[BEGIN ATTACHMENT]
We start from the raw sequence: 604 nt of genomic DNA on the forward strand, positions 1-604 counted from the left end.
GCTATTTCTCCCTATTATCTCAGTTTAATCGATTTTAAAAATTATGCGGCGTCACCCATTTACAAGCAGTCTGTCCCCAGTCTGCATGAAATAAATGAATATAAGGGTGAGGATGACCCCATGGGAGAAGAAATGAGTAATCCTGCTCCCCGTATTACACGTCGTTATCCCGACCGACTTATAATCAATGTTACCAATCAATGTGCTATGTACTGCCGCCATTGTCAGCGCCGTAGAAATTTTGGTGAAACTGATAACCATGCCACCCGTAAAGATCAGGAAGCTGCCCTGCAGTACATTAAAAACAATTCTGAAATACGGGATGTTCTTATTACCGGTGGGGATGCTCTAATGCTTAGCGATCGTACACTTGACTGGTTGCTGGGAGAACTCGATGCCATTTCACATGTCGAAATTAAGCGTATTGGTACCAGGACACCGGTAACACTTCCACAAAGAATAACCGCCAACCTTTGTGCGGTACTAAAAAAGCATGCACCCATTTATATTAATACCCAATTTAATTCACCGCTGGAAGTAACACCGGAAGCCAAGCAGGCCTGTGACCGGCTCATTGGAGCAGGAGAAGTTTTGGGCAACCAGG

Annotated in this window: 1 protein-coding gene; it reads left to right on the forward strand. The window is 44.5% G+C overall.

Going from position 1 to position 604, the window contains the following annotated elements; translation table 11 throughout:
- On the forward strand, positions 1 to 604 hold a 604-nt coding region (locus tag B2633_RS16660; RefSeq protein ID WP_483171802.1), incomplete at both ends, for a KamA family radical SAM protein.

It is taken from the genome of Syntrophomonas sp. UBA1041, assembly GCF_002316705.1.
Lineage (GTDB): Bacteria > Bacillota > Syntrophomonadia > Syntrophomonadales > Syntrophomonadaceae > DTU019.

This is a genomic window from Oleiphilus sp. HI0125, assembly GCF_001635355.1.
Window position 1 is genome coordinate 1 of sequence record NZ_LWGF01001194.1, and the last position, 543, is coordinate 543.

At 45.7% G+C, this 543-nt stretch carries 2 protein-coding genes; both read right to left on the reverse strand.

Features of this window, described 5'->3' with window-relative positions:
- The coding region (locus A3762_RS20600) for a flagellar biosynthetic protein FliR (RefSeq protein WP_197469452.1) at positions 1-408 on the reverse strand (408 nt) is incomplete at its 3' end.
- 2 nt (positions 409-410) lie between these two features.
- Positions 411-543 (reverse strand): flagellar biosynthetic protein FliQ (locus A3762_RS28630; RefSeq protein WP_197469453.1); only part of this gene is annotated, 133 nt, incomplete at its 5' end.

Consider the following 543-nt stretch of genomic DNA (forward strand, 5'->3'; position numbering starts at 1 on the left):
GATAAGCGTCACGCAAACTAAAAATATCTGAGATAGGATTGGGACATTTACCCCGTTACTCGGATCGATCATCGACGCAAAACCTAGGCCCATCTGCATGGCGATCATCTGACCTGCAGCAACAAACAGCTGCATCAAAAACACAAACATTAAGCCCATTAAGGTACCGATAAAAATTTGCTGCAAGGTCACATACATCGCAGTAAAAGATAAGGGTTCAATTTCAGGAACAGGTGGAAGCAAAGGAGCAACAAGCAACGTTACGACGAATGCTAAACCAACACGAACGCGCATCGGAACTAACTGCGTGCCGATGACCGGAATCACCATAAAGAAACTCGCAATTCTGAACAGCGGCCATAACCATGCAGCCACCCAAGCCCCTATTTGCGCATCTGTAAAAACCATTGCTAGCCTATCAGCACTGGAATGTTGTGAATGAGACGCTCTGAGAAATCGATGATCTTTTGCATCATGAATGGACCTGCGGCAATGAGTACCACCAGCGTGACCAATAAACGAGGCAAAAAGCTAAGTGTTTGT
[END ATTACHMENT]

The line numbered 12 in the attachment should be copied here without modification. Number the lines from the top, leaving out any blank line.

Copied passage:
- The coding region (locus A3762_RS20600) for a flagellar biosynthetic protein FliR (RefSeq protein WP_197469452.1) at positions 1-408 on the reverse strand (408 nt) is incomplete at its 3' end.